The Berkshires’ third annual Jewish Festival of Books will take place at Hevreh of Southern Berkshire in Great Barrington from Thursday, July 18 through Sunday, July 21.
On Saturday, July 20th, following Shabbat morning services which begin at 10 a.m, best-selling novelist Tova Mirvis discusses her memoir, The Book of Separation, tracing her journey away from her Modern Orthodox upbringing, as she leaves both a marriage and the religious community of which she was a part, and struggles to find her footing in an unfamiliar secular world while still keeping one foot in the Orthodox world for the sake of her children, and stepping with the other into a new and emerging way of expressing her Judaism and living her life.
On Saturday, July 20th, during Shabbat morning services, Mirvis will be in conversation with author Angela Himsel, whose memoir, A River Could Be A Tree, traces her journey from one of eleven children, growing up in rural Indiana as part of an apocalyptic, doomsday Christian sect led by a white supremacist to a Modern Orthodox Jewish woman living on Manhattan’s Upper West Side.
Their conversation will be moderated by Judith Rosenbaum, Executive Director of the Jewish Women’s Archive, which is sponsoring the event and the authors’ solo appearances. Among other topics, they will recount their two journeys to and from Modern Orthodoxy, and explore the power and complexity of community, family, tradition and finding one’s own path and meaning.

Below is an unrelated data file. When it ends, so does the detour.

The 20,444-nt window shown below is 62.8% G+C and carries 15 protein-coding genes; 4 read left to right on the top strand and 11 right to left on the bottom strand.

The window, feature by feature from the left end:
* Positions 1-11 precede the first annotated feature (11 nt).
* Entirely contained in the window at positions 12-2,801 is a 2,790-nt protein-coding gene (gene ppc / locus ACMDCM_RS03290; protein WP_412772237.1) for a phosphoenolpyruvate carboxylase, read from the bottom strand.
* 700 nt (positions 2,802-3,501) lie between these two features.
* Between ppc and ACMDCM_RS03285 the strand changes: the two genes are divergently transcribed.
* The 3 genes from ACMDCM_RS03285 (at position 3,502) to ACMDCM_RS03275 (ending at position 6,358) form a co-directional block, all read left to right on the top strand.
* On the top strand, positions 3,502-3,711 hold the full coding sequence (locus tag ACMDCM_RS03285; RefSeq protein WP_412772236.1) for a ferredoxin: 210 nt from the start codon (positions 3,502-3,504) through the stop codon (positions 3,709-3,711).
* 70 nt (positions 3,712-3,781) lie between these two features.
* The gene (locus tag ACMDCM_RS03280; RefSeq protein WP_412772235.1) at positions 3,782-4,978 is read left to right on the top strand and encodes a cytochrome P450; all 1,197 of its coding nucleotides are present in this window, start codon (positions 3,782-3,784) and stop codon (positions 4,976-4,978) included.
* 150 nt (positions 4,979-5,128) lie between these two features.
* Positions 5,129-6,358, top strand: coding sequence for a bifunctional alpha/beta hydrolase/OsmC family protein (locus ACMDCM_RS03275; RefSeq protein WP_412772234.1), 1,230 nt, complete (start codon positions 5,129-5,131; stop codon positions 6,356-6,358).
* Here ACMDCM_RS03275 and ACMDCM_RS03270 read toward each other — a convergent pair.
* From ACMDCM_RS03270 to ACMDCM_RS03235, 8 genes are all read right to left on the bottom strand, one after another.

In addition to The Book of Separation, Tova Mirvis is the author of three novels, Visible City, The Outside World and The Ladies Auxiliary, which was a national bestseller. Her essays have appeared in various newspapers including The New York Times Book Review, The Boston Globe Magazine, and Poets and Writers, and her fiction has been broadcast on National Public Radio.
Avi Dresner, Co-Chair of the festival, had the privilege of interviewing Tova Mirvis in April, and this is an excerpt of their conversation, expanded from the story that appears in the print edition of the June/July 2019 issue of the Berkshire Jewish Voice.
Avi Dresner: Tova, the Berkshires come up on the very first page of your memoir, which has you heading to Kripalu for your first Rosh Hashana after your divorce. So, I thought a good place to start would be to ask you about the role the Berkshires have played in your life personally, and what it will be like for you to come here professionally in July to talk about your book.